Community ties run deep in Moore County. As someone who has not lived here my entire life, I find Lynchburg to be a special place where ‘community’ still means something to many of us who live here, which is not the case in some other places I have resided. I am a daughter of a soldier so I have always had ‘shallow roots’, living in many different places, making the best of it as I went. My grandmother, Sadie, has been known to say ‘Bloom where you are planted’ which is advice that I take to heart. To me, ‘blooming’ doesn’t just mean to flourish as an individual, but to invest in one’s community and to help those around you ‘bloom’ too. Though I am thankful for the experiences that moving so often offered, not having the privilege of being born and raised in a place like Lynchburg means I fully understand the importance of having roots and taking pride in your community.
My great-grandparents, Johnny and Velma Rives, moved here in 1972 and took over the grocery store on the square, aptly naming it V&J Market. I’ve been told that as soon as they rolled into town, Velma jumped out of the truck and went to work straightaway on cleaning the store. A few years later my grandparents followed with my mom, aunt, and uncle in tow from California. I find it so funny that to this day, there are some locals who remember Joe & Sara Hope (Pop and Sadie) as ‘those folks from California’ despite being active members of the Moore County community for almost 50 years. Both Pop and Sadie have been elected to serve in local government, Pop serving as a City Judge and Sadie serving as Circuit Court Clerk, as well as going on to head the Moore County Public Library. Though they weren’t born and raised here, the Hopes invested their time and energy into this community and Lynchburg is better for it. Part of being a true member of a community is not just claiming a birthright to a place but to actively involve yourself in the betterment of it.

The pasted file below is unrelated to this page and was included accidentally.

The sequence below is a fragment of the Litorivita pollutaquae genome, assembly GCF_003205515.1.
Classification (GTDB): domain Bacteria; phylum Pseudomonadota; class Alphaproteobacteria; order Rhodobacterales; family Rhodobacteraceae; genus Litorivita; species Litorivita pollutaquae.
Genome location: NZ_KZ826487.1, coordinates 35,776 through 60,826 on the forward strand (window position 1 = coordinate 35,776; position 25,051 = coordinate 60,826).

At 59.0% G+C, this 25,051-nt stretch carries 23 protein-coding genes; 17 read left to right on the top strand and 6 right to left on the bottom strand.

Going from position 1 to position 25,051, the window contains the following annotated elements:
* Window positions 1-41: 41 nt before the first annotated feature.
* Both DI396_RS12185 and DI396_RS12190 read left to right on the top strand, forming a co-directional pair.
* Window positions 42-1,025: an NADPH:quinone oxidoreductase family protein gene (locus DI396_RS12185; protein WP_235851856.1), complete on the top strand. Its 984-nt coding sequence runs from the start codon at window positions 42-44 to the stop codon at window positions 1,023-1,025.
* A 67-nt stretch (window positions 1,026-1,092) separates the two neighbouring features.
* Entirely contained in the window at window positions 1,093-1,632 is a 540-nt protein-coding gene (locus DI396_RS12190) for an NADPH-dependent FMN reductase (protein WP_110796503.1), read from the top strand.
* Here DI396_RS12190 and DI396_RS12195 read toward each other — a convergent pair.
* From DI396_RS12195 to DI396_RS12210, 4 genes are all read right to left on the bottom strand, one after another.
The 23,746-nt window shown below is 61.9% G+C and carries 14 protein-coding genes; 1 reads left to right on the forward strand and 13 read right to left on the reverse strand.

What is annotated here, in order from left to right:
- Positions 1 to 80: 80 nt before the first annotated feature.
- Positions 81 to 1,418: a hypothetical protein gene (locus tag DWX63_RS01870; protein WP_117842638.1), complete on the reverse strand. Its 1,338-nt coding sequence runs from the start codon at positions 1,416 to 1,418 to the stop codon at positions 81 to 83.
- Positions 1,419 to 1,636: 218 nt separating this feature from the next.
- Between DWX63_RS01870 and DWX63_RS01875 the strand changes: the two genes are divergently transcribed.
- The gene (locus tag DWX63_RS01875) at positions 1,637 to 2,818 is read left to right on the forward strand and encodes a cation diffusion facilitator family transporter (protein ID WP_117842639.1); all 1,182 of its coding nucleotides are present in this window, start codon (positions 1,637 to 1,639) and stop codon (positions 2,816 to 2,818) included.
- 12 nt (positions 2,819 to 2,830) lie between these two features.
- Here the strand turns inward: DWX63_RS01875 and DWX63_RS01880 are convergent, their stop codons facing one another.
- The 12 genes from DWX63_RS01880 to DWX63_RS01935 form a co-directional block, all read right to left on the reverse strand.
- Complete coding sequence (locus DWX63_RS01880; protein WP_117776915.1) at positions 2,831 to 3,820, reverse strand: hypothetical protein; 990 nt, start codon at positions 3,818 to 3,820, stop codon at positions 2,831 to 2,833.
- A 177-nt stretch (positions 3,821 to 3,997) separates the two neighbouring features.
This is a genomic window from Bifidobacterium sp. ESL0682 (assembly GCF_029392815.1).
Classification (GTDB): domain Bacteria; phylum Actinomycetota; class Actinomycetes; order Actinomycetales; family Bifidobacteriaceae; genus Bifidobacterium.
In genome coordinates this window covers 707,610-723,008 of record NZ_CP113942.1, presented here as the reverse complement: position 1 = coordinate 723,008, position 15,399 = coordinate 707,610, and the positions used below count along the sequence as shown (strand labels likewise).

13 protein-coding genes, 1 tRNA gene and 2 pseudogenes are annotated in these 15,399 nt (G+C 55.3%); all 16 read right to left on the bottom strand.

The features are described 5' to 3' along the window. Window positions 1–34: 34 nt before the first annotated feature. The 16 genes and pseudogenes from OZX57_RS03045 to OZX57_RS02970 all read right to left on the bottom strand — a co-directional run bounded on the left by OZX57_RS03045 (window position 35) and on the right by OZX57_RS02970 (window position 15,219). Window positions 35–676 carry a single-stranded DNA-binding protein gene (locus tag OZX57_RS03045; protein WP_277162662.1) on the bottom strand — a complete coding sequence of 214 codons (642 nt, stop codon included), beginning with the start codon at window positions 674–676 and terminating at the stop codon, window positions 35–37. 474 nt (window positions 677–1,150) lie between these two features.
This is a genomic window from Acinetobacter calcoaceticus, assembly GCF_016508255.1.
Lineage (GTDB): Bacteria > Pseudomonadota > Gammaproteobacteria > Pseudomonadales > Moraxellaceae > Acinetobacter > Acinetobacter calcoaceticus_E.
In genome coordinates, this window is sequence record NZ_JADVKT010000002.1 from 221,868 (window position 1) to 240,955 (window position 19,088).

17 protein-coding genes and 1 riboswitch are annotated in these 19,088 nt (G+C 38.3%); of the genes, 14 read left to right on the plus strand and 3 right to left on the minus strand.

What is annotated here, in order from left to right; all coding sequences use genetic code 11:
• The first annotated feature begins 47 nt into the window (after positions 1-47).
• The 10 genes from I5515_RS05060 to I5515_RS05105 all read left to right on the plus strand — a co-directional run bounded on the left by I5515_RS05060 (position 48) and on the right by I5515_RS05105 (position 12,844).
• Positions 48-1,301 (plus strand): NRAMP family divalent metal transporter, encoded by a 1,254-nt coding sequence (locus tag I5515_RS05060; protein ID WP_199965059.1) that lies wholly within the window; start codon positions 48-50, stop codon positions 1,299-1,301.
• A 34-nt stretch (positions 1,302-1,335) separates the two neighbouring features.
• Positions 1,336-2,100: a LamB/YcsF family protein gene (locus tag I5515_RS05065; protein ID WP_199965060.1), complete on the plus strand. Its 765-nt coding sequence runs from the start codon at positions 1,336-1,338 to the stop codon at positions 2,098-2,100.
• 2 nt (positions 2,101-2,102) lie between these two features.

When I had some major changes happen in my own life and the world went crazy with COVID, I knew of only one community that I would want to raise my daughter in. She misses our regular trips to Target and Panda Express that we had when living in a bigger city, but she has adjusted nicely to our quieter, country life. We spend many evenings watching the cows across the road and sitting in our rocking chairs as the sun goes down. She has been welcomed with open arms at Lynchburg Elementary and she has been blessed with many teachers and staff who know and love her. She will have the benefit of stability that comes with attending the same school for the rest of her primary and secondary education which is something I did not have.
While not originally from here, my love for this community is a testament to the importance of holding onto what Lynchburg has to offer and keeping in mind that there are people without ‘birthright’ who want to make this community a better place. We have to fight the temptation to take on the ‘every man for himself’ mentality that I have witnessed first-hand in many places across America. In this day and age of social media, it is quite easy to PUBLICLY complain about problems and what needs to be done. I ask those with complaints about issues here at home to step back and see yourself as a part of the solution. There are many people, originally from here or not, that are doing good things to help others and maintain our small piece of ‘heaven on earth’. It is our responsibility as members of this great town to ask ourselves what we have to offer others and to spread the feeling of welcome to those who are willing to devote their time and effort to the betterment of Moore County.
What does community mean to you? I would love to hear from you and to further this conversation! Please email firstname.lastname@example.org or mail P.O. box 500 Lynchburg, TN, or send me a message on Facebook.